Around one in six adults – more than 300,000 Irish people – suffers from an overactive bladder, according to a specialist.
Tom Creagh, a consultant urologist at Beaumont Hospital, Dublin, said that despite its prevalence, it is a silent health issue, as it frequently goes undiagnosed and untreated.
It is estimated that half of sufferers have never consulted a doctor about their condition.
"While it is more common in women in the under-40s age group, as the age profile increases, it occurs with equal frequency in both genders, and men catch up from their 60s onwards," he wrote in the 'Irish Medical Times'.
He said new treatments were now available for the condition.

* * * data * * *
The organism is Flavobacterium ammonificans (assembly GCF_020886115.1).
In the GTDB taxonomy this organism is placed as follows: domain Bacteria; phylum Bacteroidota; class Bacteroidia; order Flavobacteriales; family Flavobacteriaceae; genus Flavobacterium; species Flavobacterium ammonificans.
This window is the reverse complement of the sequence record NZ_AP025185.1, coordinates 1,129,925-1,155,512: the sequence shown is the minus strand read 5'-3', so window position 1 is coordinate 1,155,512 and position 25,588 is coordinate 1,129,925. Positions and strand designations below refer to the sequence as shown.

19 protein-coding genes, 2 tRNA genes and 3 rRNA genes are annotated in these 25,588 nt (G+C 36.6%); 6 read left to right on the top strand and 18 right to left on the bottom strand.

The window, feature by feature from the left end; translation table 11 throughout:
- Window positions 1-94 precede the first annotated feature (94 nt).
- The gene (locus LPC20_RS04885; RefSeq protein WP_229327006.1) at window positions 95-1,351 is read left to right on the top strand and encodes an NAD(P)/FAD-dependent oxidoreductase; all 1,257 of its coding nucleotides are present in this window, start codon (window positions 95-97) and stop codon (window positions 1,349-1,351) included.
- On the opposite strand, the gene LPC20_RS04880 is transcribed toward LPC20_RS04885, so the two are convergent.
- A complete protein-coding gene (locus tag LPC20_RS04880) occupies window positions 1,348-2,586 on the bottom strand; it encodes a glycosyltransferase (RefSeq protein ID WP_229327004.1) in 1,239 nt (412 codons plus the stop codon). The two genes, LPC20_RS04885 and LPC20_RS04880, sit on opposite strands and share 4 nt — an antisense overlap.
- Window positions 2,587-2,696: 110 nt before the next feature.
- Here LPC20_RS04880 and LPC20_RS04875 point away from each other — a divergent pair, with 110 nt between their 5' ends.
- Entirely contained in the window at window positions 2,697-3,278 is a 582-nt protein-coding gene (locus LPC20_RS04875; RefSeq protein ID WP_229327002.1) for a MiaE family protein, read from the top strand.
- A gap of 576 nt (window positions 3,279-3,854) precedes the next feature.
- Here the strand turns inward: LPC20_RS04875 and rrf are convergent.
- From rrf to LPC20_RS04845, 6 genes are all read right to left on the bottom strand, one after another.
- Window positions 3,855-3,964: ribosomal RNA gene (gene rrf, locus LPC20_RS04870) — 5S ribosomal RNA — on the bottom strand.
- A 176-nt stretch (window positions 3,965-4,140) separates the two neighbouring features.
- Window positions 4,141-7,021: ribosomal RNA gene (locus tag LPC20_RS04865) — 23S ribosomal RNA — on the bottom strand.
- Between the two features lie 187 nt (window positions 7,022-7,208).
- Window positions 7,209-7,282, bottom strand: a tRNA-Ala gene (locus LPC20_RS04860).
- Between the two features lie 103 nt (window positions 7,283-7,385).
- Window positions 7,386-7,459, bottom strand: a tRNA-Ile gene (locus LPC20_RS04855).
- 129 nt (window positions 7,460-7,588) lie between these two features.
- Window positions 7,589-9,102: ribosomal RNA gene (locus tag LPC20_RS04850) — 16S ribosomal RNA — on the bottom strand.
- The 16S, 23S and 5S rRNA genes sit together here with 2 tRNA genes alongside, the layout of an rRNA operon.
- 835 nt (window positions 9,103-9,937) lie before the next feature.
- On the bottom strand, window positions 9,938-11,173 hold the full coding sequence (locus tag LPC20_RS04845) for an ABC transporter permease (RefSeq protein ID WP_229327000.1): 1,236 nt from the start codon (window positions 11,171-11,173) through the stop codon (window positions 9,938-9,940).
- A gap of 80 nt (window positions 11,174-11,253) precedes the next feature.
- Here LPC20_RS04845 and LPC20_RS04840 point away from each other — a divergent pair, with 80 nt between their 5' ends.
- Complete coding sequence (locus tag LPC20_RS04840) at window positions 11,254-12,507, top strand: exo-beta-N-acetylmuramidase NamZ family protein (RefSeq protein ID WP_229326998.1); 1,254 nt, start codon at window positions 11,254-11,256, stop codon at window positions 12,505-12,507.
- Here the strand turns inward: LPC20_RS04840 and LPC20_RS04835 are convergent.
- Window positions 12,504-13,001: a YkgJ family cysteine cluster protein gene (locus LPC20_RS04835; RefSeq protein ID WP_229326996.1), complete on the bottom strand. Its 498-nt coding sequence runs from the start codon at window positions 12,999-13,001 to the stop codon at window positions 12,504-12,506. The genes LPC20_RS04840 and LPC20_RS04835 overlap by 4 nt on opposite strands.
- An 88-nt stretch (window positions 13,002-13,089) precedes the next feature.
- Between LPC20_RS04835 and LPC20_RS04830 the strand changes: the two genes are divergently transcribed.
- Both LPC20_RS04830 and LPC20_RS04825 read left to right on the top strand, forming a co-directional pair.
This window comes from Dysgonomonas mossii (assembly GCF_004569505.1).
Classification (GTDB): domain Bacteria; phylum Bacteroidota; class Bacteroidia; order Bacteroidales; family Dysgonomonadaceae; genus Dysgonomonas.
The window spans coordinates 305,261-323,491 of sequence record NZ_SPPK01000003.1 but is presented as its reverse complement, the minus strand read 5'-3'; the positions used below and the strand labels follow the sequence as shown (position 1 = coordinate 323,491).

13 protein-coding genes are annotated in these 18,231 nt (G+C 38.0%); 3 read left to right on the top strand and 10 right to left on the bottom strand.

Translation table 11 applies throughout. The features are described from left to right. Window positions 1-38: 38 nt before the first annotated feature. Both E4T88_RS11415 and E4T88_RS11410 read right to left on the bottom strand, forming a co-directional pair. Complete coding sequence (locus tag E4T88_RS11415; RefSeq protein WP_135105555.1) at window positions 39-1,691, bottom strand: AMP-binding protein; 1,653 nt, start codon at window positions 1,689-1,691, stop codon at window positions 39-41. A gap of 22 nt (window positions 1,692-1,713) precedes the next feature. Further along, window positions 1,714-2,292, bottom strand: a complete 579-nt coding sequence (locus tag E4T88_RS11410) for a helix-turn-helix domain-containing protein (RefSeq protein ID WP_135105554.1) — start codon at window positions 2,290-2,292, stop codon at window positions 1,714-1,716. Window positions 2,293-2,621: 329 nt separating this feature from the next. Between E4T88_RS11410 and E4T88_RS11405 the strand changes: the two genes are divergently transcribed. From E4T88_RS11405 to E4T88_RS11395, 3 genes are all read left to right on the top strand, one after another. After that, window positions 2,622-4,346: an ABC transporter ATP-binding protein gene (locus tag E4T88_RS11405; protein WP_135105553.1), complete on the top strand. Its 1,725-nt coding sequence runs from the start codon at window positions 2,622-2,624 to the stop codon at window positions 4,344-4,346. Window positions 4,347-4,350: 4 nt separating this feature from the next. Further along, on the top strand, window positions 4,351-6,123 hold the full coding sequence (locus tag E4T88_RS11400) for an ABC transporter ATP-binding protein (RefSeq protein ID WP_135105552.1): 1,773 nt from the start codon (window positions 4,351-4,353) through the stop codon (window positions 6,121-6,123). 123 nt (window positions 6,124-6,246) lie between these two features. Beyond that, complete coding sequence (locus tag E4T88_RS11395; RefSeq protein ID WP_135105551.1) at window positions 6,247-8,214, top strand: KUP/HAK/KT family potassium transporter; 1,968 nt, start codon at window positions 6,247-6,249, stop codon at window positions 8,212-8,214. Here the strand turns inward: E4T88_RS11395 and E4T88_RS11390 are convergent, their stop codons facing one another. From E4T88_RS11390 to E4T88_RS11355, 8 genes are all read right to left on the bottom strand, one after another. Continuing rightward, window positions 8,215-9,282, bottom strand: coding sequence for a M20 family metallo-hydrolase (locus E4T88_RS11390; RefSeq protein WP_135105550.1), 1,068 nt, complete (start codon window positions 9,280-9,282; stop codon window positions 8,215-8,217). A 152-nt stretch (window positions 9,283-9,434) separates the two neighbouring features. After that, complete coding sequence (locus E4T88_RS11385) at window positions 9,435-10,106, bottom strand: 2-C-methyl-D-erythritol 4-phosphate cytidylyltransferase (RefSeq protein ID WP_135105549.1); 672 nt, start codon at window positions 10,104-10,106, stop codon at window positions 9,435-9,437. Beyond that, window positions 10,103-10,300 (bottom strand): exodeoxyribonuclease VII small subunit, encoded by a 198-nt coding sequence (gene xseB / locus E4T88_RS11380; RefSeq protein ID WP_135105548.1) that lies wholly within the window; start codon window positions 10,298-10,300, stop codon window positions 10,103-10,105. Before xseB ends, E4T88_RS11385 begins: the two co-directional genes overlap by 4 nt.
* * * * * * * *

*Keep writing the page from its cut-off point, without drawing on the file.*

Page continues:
"Most patients find it difficult to talk about the symptoms, and embarrassment can even prevent doctors and nurses from asking questions about it."
It can significantly impact on patients' lifestyles, to the point where they stop going on long journeys or attending social events.
"Basically, they end up not doing things they used to always do. It can be simple things like playing with the kids, and their life ends up being controlled by their bladder instead of being supported by it.
"I'm often surprised how long people put up with it, particularly women, who are usually very good about health issues. Usually, it has gone to some catastrophic stage where they are wetting at work or have had to stop doing some things before they present," he said.
Many patients assume OAB is an inevitable part of ageing or something they have to put up with, but in fact it is often due to issues such as a bladder stone, tumour, prolapse, muscle weakness following pregnancy, or a neurological issue.
He is urging fellow doctors to talk to patients who may be regarded as being at risk about their bladder.